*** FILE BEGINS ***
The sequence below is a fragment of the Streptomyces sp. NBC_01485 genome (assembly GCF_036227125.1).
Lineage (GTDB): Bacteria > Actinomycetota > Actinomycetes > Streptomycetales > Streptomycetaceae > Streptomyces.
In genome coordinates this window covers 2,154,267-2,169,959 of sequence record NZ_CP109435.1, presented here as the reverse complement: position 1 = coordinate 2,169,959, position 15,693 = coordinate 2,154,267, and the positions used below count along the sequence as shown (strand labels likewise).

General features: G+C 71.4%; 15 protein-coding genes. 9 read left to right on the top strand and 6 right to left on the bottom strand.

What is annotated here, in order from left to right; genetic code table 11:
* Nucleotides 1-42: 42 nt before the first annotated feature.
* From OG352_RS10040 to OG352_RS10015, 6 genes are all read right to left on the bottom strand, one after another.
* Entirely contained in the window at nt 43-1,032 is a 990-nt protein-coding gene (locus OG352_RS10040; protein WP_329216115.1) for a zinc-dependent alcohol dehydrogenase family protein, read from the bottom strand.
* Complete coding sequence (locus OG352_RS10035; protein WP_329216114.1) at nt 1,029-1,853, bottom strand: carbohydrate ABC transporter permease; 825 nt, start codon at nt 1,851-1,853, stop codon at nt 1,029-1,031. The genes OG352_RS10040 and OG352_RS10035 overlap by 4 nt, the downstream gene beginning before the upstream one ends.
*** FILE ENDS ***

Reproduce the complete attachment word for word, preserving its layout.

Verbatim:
The sequence below is a fragment of the Streptomyces sp. NBC_01485 genome (assembly GCF_036227125.1).
Lineage (GTDB): Bacteria > Actinomycetota > Actinomycetes > Streptomycetales > Streptomycetaceae > Streptomyces.
In genome coordinates this window covers 2,154,267-2,169,959 of sequence record NZ_CP109435.1, presented here as the reverse complement: position 1 = coordinate 2,169,959, position 15,693 = coordinate 2,154,267, and the positions used below count along the sequence as shown (strand labels likewise).

General features: G+C 71.4%; 15 protein-coding genes. 9 read left to right on the top strand and 6 right to left on the bottom strand.

What is annotated here, in order from left to right; genetic code table 11:
* Nucleotides 1-42: 42 nt before the first annotated feature.
* From OG352_RS10040 to OG352_RS10015, 6 genes are all read right to left on the bottom strand, one after another.
* Entirely contained in the window at nt 43-1,032 is a 990-nt protein-coding gene (locus OG352_RS10040; protein WP_329216115.1) for a zinc-dependent alcohol dehydrogenase family protein, read from the bottom strand.
* Complete coding sequence (locus OG352_RS10035; protein WP_329216114.1) at nt 1,029-1,853, bottom strand: carbohydrate ABC transporter permease; 825 nt, start codon at nt 1,851-1,853, stop codon at nt 1,029-1,031. The genes OG352_RS10040 and OG352_RS10035 overlap by 4 nt, the downstream gene beginning before the upstream one ends.